b) Immediately after the preview, the applicant or his representative shall withdraw to await the results of the deliberation of the Sub-Committee. After reaching a decision, the Sub-Committee shall summon the applicant or his representative and inform him of its decision giving him an opportunity either to request reconsideration or to offer certain cuts or deletions in exchange for a better classification. The decision shall be in writing, stating, in case of disapproval of the film or denial of the classification rating desired or both, the reason or reasons for such disapproval or denial and the classification considered by the Sub-Committee member dissenting from the majority opinion may express his dissent in writing.
c) The decision including the dissenting opinion, if any, shall immediately be submitted to the Chairman of the Board for transmission to the applicant.
Sec 12. Review by Sub-Committee of Five. — Within five days from receipt of a copy of the decision of the Sub-Committee referred to in the preceding section, the applicant may file a motion for reconsideration in writing of that decision. On receipt of the motion, the Chairman of the Board shall designate a Sub-Committee of Five Board Members which shall consider the motion and, within five days of receipt of such motion, conduct a second preview of the film. The review shall, to the extent applicable, follow the same procedure provided in the preceding section.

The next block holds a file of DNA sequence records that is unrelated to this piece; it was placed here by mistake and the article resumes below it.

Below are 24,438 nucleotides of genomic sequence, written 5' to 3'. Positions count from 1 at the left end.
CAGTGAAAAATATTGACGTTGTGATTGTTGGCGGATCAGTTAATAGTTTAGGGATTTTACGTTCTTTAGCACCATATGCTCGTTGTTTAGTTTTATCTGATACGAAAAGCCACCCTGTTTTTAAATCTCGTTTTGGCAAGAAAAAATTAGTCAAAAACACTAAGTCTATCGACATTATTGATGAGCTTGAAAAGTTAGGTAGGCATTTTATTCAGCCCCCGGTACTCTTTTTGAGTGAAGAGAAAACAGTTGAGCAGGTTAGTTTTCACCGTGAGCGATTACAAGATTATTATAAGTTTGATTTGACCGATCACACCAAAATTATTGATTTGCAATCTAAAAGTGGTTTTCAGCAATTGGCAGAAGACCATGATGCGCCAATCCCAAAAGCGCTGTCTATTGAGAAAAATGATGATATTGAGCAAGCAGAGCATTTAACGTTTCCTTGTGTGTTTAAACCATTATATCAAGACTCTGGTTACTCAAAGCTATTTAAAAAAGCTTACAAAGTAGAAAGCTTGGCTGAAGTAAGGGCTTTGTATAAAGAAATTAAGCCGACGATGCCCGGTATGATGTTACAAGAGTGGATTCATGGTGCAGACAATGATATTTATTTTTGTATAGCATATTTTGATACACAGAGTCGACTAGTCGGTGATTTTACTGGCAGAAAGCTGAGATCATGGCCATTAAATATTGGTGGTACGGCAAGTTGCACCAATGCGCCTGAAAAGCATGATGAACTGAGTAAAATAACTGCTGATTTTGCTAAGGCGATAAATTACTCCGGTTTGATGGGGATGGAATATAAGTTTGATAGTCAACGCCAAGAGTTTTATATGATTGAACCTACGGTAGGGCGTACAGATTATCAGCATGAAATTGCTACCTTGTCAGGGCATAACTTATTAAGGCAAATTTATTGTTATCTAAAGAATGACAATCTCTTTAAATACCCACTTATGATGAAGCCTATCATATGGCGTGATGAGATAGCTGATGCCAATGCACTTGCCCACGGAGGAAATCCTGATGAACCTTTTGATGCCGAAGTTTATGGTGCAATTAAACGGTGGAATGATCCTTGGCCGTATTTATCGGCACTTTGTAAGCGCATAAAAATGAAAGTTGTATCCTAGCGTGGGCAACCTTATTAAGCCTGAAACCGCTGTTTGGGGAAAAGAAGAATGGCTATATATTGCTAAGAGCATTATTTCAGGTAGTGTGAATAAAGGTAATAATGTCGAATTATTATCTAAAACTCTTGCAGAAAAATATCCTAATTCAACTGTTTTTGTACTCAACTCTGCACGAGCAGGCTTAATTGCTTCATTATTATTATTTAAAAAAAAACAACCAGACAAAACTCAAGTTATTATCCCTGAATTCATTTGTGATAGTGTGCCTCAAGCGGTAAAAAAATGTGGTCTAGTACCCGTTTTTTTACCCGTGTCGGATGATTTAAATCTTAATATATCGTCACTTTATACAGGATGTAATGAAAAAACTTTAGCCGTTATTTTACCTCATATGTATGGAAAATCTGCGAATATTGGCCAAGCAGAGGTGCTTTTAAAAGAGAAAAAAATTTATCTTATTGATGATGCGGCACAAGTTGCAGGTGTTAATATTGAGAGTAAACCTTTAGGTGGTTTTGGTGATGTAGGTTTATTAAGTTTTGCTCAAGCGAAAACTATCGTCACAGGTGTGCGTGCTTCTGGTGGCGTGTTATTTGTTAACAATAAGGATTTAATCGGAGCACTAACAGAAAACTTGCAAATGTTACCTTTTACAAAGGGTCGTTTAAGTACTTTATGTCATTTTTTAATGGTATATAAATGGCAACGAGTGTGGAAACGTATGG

Sec 13. Reclassification. — An applicant desiring a change in the classification rating given his film by either the Sub-Committee of Three? or Committee of Five mentioned in the immediately preceeding two sections may re-edit such film and apply anew with the Board for its review and reclassification.
Sec 14. Appeal. — The decision of the Committee of Five Board Members in the second review shall be final, with the exception of a decision disapproving or prohibiting a motion picture in its entirety which shall be appealable to the President of the Philippines who may himself decide the appeal or refer it to the Appeals Committee in the Office of the President for adjudication.
On the other hand, the powers and functions of the MTRCB Chairman are found in Section 5 of the same decree as follows:
Sec. 5. Executive Officer. — The Chairman of the BOARD shall be the Chief Executive Officer of the BOARD. He shall exercise the following functions, powers and duties: